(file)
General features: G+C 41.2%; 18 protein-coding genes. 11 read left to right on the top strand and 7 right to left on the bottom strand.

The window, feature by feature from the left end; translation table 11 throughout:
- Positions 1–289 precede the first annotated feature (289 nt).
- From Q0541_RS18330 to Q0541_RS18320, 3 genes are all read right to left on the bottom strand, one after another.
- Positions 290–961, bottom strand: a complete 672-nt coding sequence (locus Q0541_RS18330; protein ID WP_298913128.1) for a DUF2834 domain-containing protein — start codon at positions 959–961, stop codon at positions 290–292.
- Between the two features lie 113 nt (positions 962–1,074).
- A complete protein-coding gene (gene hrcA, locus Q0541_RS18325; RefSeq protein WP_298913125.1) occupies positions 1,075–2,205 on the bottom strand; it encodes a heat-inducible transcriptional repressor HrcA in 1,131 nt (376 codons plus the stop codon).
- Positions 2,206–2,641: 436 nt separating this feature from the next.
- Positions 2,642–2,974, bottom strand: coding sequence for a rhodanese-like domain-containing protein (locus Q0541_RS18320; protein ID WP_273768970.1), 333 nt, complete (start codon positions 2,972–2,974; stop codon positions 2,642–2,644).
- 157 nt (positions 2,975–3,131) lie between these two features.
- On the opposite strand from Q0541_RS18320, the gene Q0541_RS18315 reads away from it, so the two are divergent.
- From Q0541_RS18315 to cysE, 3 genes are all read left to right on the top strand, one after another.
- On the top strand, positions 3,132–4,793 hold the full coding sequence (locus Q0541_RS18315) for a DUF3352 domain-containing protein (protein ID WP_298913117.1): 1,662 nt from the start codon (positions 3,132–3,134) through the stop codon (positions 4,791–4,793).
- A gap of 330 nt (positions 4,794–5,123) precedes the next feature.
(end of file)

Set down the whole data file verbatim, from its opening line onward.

General features: G+C 41.2%; 18 protein-coding genes. 11 read left to right on the top strand and 7 right to left on the bottom strand.

The window, feature by feature from the left end; translation table 11 throughout:
- Positions 1–289 precede the first annotated feature (289 nt).
- From Q0541_RS18330 to Q0541_RS18320, 3 genes are all read right to left on the bottom strand, one after another.
- Positions 290–961, bottom strand: a complete 672-nt coding sequence (locus Q0541_RS18330; protein ID WP_298913128.1) for a DUF2834 domain-containing protein — start codon at positions 959–961, stop codon at positions 290–292.
- Between the two features lie 113 nt (positions 962–1,074).
- A complete protein-coding gene (gene hrcA, locus Q0541_RS18325; RefSeq protein WP_298913125.1) occupies positions 1,075–2,205 on the bottom strand; it encodes a heat-inducible transcriptional repressor HrcA in 1,131 nt (376 codons plus the stop codon).
- Positions 2,206–2,641: 436 nt separating this feature from the next.
- Positions 2,642–2,974, bottom strand: coding sequence for a rhodanese-like domain-containing protein (locus Q0541_RS18320; protein ID WP_273768970.1), 333 nt, complete (start codon positions 2,972–2,974; stop codon positions 2,642–2,644).
- 157 nt (positions 2,975–3,131) lie between these two features.
- On the opposite strand from Q0541_RS18320, the gene Q0541_RS18315 reads away from it, so the two are divergent.
- From Q0541_RS18315 to cysE, 3 genes are all read left to right on the top strand, one after another.
- On the top strand, positions 3,132–4,793 hold the full coding sequence (locus Q0541_RS18315) for a DUF3352 domain-containing protein (protein ID WP_298913117.1): 1,662 nt from the start codon (positions 3,132–3,134) through the stop codon (positions 4,791–4,793).
- A gap of 330 nt (positions 4,794–5,123) precedes the next feature.